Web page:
pages: 761 words: 80,914

Ansible: Up and Running: Automating Configuration Management and Deployment the Easy Way by Lorin Hochstein

Amazon Web Services, cloud computing, continuous integration, Debian, DevOps, domain-specific language, don't repeat yourself, general-purpose programming language, Infrastructure as a Service, job automation, MITM: man-in-the-middle, pull request, side project, smart transportation, web application

Declarative A type of programming language where the programmer describes the desired output, not the procedure for how to compute the output. Ansible’s playbooks are declarative. SQL is another example of a declarative language. Contrast with procedural languages, such as Java and Python. Deployment The process of bringing software up onto a live system. DevOps IT buzzword that gained popularity in the mid-2010s. Dry run See Check mode. DSL Domain-specific language. In systems that use DSLs, the user interacts with the systems by writing text files in the domain-specific language and then runs those files through the system. DSLs are not as powerful as general-purpose programming language, but (if designed well) they are easier to read and write than general-purpose programming language. Ansible exposes a DSL that uses YAML syntax. Dynamic inventory Source that provides Ansible with information about hosts and groups at playbook execution time.

When we talk about configuration management, we are typically talking about writing some kind of state description for our servers, and then using a tool to enforce that the servers are, indeed, in that state: the right packages are installed, configuration files contain the expected values and have the expected permissions, the right services are running, and so on. Like other configuration management tools, Ansible exposes a domain-specific language (DSL) that you use to describe the state of your servers. These tools also can be used for doing deployment as well. When people talk about deployment, they are usually referring to the process of taking software that was written in-house, generating binaries or static assets (if necessary), copying the required files to the server(s), and then starting up the services. Capistrano and Fabric are two examples of open-source deployment tools.


pages: 713 words: 93,944

Seven Databases in Seven Weeks: A Guide to Modern Databases and the NoSQL Movement by Eric Redmond, Jim Wilson, Jim R. Wilson

AGPL, Amazon Web Services, create, read, update, delete, data is the new oil, database schema, Debian, domain-specific language, en.wikipedia.org, fault tolerance, full text search, general-purpose programming language, Kickstarter, linked data, MVC pattern, natural language processing, node package manager, random walk, recommendation engine, Ruby on Rails, Skype, social graph, web application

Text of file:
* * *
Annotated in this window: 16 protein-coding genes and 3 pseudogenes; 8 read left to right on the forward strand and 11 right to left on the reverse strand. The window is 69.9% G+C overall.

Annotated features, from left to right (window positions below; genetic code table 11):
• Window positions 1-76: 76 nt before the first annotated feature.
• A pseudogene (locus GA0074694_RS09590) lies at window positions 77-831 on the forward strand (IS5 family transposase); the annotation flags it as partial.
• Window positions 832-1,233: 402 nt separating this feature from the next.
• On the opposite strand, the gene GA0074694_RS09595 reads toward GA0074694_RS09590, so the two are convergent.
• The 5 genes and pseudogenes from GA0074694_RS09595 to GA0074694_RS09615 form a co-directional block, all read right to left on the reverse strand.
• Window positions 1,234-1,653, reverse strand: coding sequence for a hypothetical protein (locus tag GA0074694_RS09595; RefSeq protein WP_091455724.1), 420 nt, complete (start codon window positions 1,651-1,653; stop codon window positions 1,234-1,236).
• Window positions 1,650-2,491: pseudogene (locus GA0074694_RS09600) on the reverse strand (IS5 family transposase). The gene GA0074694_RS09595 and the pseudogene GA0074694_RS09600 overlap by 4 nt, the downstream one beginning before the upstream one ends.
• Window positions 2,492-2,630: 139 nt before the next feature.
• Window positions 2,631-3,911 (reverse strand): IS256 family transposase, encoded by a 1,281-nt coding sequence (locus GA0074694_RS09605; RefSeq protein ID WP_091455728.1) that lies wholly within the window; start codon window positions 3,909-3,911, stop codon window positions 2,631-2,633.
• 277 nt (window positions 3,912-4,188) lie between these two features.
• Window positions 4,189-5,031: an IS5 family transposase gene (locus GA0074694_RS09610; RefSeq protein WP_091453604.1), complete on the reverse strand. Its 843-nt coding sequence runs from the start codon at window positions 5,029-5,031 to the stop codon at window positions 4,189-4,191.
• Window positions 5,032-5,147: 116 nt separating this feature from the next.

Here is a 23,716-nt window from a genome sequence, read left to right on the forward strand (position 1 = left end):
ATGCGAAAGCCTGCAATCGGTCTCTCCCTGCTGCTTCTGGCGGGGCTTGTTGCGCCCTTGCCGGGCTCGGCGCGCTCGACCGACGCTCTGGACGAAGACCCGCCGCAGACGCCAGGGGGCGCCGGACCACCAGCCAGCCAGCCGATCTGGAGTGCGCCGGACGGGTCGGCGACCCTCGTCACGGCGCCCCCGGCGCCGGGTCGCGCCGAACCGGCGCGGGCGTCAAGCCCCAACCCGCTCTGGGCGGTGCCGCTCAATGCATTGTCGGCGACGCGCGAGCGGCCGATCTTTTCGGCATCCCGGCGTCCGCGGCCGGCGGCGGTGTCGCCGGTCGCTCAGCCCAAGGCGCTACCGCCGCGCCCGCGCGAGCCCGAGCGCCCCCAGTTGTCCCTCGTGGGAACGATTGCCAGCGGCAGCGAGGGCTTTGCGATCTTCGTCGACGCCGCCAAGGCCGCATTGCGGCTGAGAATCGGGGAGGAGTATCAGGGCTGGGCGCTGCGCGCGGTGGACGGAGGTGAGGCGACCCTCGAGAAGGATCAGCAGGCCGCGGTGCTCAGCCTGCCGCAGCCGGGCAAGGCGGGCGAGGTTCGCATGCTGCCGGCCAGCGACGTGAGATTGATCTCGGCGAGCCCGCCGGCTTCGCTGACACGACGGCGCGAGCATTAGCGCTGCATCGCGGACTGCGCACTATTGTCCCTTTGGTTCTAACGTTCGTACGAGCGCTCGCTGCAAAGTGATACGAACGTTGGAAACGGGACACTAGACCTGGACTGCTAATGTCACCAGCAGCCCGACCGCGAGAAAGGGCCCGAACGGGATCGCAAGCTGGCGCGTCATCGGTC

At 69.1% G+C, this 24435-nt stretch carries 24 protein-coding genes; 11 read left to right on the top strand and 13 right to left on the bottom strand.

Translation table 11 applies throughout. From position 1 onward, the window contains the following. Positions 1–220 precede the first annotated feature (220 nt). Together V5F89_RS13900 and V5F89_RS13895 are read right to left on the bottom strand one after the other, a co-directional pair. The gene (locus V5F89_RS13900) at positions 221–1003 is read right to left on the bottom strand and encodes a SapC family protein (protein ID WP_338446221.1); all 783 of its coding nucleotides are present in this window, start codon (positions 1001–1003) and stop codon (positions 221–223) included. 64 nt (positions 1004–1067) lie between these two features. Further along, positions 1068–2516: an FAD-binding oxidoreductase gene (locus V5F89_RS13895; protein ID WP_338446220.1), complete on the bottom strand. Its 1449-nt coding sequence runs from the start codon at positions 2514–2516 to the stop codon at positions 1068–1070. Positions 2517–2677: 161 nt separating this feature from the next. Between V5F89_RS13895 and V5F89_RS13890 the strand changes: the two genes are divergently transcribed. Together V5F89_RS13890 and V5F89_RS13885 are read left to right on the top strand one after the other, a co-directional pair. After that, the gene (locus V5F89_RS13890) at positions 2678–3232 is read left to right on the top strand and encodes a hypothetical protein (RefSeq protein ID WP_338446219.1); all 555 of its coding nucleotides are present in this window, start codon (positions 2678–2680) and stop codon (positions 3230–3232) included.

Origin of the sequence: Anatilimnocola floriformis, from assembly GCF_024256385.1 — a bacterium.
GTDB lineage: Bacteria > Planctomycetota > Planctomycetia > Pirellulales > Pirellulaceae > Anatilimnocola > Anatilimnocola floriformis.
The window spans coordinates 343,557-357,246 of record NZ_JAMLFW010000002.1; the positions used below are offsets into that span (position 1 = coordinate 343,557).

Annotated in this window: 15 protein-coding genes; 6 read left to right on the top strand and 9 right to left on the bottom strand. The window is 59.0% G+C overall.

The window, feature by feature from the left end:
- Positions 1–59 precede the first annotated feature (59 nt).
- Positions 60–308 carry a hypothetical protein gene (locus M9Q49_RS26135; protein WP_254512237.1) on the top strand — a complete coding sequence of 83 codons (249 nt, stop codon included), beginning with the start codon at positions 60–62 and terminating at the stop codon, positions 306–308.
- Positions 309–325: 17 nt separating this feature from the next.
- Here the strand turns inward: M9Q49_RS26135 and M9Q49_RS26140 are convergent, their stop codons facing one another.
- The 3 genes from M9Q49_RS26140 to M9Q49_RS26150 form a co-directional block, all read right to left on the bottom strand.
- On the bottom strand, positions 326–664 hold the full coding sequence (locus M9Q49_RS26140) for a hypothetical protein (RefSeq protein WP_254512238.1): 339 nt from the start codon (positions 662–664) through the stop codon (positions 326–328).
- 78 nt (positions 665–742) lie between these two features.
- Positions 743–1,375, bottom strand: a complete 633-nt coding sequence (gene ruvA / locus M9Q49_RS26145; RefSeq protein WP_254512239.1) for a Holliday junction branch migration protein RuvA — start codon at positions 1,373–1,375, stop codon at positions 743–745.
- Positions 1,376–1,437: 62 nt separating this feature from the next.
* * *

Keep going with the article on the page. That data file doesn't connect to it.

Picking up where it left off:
A graph of nodes using a custom profile Although the web interface is an easy way to make a few edits, we need a more powerful interface for production work. Neo4j via Gremlin There are several languages that interoperate with Neo4j: Java code, REST, Cypher, Ruby console, and others. The one we’ll use today is called Gremlin, which is a graph traversal language written in the Groovy programming language. You needn’t actually know Groovy to use Gremlin, however, so think of it as just another declarative domain-specific language, like SQL. Like other consoles we’ve explored, Gremlin provides access to the underlying language infrastructure on which it’s based. This means you can use Groovy constructs and Java libraries in Gremlin. We found it a powerful and more natural way of interacting with graphs than Neo4j’s native Java code. And even better, the Gremlin console is available in the Web Admin; just click the Console link at the top, and choose Gremlin.

g.V.both('friends').dedup.transform{​​ ​​ [ it.name, it.out('likes').name.toList() ]​​ ​​}​​ ​​==> [Alice, [Prancing Wolf Ice Wine 2007]]​​ ​​==> [Patty, []]​​ ​​==> [Tom, [Prancing Wolf Ice Wine 2007, Prancing Wolf Kabinett 2002]]​​ Gremlin definitely takes a little getting used to, especially if you haven’t done much Groovy programming before. Once you get the hang of it, you’ll find it’s an expressive and powerful way to perform queries against Neo4j. Domain-Specific Steps Graph traversal is nice, but businesses and organizations tend to converse in domain-specific languages. For example, we wouldn’t normally ask “What is the vertex with the incoming edge of grape_type sharing the outgoing edge of this wine’s vertex?” but rather “What varietal is this wine?” Gremlin is already a language specific to the domain of querying graph databases, but what about making the language even more specific? Gremlin lets us do this by creating new steps that are semantically meaningful to the data stored in the graph.